Over the years, there has been raging debates over the participation or desire of women in Nigerian politics. Some argue that: Women are regarded as weaker sexes are social constructs owing to social value, norms and beliefs, which have neglected their meaningful contributions and have placed them in a subordinate position to men in the nation’s political system. This ‘sexual division of labour’ in the political system is often traced to the onset of colonialism in Nigeria. Their Western cultural notion of male superiority reflected in their relations with Nigerians. The 1922 Sir Hugh Clifford Constitution disenfranchised women and limited the participation of adult male to the wealthy. This is not to say that there was no existing element of gender inequality in traditional state and stateless societies in Nigeria but that the colonial order made gender discrimination more pronounced. In traditional Yoruba states, for example, women held high political offices like the Iyalode, Iyaloja, Iyalaje and even the office of the Oba. But at the establishment of the colonial order, women became estranged to these rights politically, but in the Yoruba Kingdoms they could still perform their traditional roles. The political enfranchisement of women in Nigeria politics seems to have maintained on the surface a level of gender equity politically, because it is assumed that constitutionally there are not barriers to women’s participation. But what exactly is/are the problems and prospects women encounter in their quest to participate in politics? Women movements can be said to have been largely responsible for increase in political participation of women. Kira Sanbonmatsu recognized an important variable responsible for the increase in women participation other than women movements. In her study, she concluded that “women would be even more supportive of electing more women to public office if they were knowledgeable as men about the extent of women’s under representation” (Sanbonmatsu 2016). She also went further to distinguish their ‘descriptive’ representation from ‘substantive’ representation. Descriptive representation referred to the representation of their respective constituency, whereas substantive referred to representation based on gender (the prioritizing of the pursuit of women interest by female representatives). Thus, is women’s participation actually substantive – for the pursuit of the interest of women; is women’s participation actually descriptive – for the pursuit of the interest of their constituency; or is women increase in political participation a movement in itself?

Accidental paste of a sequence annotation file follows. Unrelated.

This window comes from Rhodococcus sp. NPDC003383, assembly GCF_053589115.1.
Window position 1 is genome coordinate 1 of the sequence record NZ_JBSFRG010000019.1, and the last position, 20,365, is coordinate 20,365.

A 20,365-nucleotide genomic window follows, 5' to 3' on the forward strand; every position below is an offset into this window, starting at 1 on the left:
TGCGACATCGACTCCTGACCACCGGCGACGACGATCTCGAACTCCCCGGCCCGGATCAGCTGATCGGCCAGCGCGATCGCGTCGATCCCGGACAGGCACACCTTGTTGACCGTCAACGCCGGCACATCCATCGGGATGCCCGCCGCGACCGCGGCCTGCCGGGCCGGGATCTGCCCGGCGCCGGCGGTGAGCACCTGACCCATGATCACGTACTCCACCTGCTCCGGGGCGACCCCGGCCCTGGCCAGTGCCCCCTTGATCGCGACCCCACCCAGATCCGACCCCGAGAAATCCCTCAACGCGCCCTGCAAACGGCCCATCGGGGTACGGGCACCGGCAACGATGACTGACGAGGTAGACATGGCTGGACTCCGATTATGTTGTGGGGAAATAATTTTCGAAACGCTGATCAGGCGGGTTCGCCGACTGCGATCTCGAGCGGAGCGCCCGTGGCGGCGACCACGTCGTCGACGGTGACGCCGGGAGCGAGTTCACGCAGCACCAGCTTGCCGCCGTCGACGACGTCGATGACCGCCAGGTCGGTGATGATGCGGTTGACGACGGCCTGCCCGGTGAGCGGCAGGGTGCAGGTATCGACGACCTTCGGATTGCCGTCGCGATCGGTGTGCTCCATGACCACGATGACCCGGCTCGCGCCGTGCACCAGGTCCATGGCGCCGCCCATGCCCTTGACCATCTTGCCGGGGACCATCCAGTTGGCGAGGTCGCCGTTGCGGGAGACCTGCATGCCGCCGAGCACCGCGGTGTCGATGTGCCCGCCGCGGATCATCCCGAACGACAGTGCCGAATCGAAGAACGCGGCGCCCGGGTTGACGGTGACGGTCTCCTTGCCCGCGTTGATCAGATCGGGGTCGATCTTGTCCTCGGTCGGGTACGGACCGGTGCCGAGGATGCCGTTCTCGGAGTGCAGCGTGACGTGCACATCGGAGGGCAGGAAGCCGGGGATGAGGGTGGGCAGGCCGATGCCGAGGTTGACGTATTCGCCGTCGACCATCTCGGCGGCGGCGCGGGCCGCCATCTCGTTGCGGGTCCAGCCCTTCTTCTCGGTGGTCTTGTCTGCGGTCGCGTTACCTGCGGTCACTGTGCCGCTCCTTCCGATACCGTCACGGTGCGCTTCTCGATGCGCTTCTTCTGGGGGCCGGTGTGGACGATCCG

1.3. AIMS AND OBJECTIVES OF THE STUDY
The major aim of the study is to evaluate gender inequality and political representation in Nigeria. Other specific objectives are as follows;
1.4. RESEARCH QUESTIONS
1.5. RESEARCH HYPOTHESIS
H0: There is no effect of gender inequality on political representation in Nigeria.
H1: There is a significant effect of gender inequality on political representation in Nigeria.
1.6. SIGNIFICANCE OF THE STUDY
The paper, is very important in many ways, it will help the Nigerian government to identify and understand that women under representation is a serious problem affecting our nation in third world. Research findings like this will whip up public momentum and provide the basis to hold policy owners like the political parties and government to their policy promises. It is hoped that the research findings will add to existing literature on the Nigerian women’s participation in the super-structure level of politics. The outcome of this study will be a relevant academic material for policy makers, students of research and civil society organizations. Also women politicians will find the findings useful as it will inform them about the factors that affect their participation in national politics. It will also expose the effect of women under-representation in politics in Nigeria.
1.7. SCOPE OF THE STUDY
The study is restricted to gender inequality and political representation in Nigeria: evaluation of political appointees from 2015-2015, a case study of Plateau state.
1.8 LIMITATION OF STUDY
Financial constraint- Insufficient fund tends to impede the efficiency of the researcher in sourcing for the relevant materials, literature or information and in the process of data collection (internet, questionnaire and interview).
Time constraint- The researcher will simultaneously engage in this study with other academic work. This consequently will cut down on the time devoted for the research work.
1.9 DEFINITION OF TERMS
Participation: Is a process where citizens are actively involved in expressing their views on issues of governance and development. Participation here goes beyond merely including citizens in governance but giving them the power and authority to influence decisions that affect their lives.
Politics: The activities associated with governing, with obtaining legislative or executive power. This includes taking part in political party campaigns, seeking for election or being associated with an organization that seeks to promote governance by holding government accountable through policy engagement, demonstrations and processions.
Inequality: Unequal power relations between men and women where the latter is under represented in political governance at both national and local levels.
Gender equality: This refers to a situation where women and men have equal conditions for realising their full human rights and potentials; are able to contribute equally to national, political, economic, social and cultural development and benefit equally from the results. Furthermore, it entails that the underlying causes of discrimination are systematically identified and removed in order to give men and women equal opportunities. Equality is therefore understood to include both formal equality and substantive equality, and not merely simple equality to men.
OTHER SIMILAR POLITICAL SCIENCE PROJECTS AND MATERIALS